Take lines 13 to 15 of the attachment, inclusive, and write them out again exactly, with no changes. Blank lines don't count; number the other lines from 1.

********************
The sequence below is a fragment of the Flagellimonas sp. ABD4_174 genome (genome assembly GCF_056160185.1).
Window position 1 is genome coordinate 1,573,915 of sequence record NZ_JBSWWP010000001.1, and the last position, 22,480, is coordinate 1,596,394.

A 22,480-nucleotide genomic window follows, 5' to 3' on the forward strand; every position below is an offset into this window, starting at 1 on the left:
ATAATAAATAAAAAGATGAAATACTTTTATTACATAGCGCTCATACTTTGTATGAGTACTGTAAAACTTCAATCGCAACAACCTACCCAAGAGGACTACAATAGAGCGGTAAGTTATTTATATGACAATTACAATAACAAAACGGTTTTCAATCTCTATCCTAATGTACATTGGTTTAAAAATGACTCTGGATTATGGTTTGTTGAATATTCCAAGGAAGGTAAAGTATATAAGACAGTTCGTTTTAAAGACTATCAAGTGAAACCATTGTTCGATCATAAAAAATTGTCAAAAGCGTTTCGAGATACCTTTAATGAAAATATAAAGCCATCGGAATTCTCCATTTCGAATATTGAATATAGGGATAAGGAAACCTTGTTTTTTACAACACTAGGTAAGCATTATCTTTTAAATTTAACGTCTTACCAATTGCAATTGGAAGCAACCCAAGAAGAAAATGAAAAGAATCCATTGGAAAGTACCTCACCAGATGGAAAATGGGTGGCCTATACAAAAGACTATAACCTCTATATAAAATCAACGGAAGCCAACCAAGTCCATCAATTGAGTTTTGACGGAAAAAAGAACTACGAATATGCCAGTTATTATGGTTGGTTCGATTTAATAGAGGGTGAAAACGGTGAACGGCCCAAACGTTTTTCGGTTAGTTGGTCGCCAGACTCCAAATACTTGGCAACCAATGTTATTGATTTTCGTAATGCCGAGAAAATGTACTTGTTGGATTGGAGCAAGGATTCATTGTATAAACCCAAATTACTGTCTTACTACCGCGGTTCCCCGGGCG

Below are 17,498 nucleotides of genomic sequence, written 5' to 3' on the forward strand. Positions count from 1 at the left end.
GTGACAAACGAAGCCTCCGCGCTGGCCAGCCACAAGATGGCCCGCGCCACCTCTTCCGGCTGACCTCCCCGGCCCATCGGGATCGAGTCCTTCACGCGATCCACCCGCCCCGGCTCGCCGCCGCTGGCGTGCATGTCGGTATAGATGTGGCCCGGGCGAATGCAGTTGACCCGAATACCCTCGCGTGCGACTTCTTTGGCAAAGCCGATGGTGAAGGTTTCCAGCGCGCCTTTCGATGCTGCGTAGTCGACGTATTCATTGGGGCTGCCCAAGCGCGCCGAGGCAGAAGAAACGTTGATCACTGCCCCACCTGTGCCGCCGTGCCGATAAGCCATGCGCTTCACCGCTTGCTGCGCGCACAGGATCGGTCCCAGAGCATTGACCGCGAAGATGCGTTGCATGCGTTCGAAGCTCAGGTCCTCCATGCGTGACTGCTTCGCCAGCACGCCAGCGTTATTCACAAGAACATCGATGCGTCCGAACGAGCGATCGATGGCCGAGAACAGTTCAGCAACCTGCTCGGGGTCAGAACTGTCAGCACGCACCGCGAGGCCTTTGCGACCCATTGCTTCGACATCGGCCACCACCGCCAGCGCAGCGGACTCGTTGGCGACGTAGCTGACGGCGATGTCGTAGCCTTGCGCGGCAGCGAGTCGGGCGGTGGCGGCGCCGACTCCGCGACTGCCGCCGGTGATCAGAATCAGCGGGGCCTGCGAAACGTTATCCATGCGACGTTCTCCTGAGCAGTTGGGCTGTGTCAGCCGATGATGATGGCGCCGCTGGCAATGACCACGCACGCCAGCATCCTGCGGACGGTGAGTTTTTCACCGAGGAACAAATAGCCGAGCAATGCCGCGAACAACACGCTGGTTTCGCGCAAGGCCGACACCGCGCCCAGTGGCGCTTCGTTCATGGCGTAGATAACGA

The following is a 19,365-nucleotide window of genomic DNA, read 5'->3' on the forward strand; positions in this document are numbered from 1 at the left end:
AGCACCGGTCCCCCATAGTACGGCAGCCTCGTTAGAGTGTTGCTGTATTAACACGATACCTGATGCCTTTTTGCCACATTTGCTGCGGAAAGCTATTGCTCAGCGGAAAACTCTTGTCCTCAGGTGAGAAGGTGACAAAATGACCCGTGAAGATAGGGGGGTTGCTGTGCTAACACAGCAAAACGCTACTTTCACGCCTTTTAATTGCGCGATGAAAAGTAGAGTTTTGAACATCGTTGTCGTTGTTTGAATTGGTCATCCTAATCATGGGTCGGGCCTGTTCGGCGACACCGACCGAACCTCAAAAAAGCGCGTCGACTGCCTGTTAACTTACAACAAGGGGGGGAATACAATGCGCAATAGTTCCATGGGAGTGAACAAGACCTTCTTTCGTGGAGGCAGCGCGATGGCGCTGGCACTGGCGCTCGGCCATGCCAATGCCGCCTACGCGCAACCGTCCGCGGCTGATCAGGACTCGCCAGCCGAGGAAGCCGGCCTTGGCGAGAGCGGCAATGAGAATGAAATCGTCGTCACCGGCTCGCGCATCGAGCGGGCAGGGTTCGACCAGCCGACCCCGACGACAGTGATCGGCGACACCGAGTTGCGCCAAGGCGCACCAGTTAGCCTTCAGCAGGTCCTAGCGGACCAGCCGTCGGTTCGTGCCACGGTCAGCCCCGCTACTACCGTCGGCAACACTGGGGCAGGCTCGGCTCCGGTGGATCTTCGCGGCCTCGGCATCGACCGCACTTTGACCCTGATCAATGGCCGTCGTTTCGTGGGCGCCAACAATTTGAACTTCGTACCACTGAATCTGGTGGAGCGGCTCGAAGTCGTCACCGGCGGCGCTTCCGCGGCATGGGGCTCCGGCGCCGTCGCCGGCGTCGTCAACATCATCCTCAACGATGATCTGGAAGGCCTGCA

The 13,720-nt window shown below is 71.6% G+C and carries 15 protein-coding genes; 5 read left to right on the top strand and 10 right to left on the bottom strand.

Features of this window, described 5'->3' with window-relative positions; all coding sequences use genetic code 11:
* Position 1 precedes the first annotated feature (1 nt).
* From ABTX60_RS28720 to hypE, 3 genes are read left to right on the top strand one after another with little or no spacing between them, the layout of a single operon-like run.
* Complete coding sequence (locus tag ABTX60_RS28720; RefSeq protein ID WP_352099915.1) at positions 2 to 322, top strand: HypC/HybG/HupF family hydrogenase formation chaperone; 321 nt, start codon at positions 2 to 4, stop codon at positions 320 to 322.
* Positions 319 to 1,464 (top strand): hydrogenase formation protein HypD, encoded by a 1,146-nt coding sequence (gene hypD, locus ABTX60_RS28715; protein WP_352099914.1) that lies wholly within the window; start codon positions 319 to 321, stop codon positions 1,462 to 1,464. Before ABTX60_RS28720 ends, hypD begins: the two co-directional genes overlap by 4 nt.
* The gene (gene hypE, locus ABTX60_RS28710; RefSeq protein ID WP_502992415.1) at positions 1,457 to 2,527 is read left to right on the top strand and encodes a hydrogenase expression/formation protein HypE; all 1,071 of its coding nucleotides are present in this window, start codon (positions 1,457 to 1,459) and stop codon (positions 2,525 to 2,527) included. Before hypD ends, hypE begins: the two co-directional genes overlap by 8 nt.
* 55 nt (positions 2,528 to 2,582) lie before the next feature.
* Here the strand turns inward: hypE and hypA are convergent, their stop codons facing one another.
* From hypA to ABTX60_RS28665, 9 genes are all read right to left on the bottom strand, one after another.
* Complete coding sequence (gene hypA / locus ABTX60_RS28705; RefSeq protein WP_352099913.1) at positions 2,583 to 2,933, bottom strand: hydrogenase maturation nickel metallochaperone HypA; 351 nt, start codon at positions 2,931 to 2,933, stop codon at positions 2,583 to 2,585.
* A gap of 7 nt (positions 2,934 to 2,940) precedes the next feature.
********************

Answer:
* Complete coding sequence (locus tag ABTX60_RS28720; RefSeq protein ID WP_352099915.1) at positions 2 to 322, top strand: HypC/HybG/HupF family hydrogenase formation chaperone; 321 nt, start codon at positions 2 to 4, stop codon at positions 320 to 322.
* Positions 319 to 1,464 (top strand): hydrogenase formation protein HypD, encoded by a 1,146-nt coding sequence (gene hypD, locus ABTX60_RS28715; protein WP_352099914.1) that lies wholly within the window; start codon positions 319 to 321, stop codon positions 1,462 to 1,464. Before ABTX60_RS28720 ends, hypD begins: the two co-directional genes overlap by 4 nt.
* The gene (gene hypE, locus ABTX60_RS28710; RefSeq protein ID WP_502992415.1) at positions 1,457 to 2,527 is read left to right on the top strand and encodes a hydrogenase expression/formation protein HypE; all 1,071 of its coding nucleotides are present in this window, start codon (positions 1,457 to 1,459) and stop codon (positions 2,525 to 2,527) included. Before hypD ends, hypE begins: the two co-directional genes overlap by 8 nt.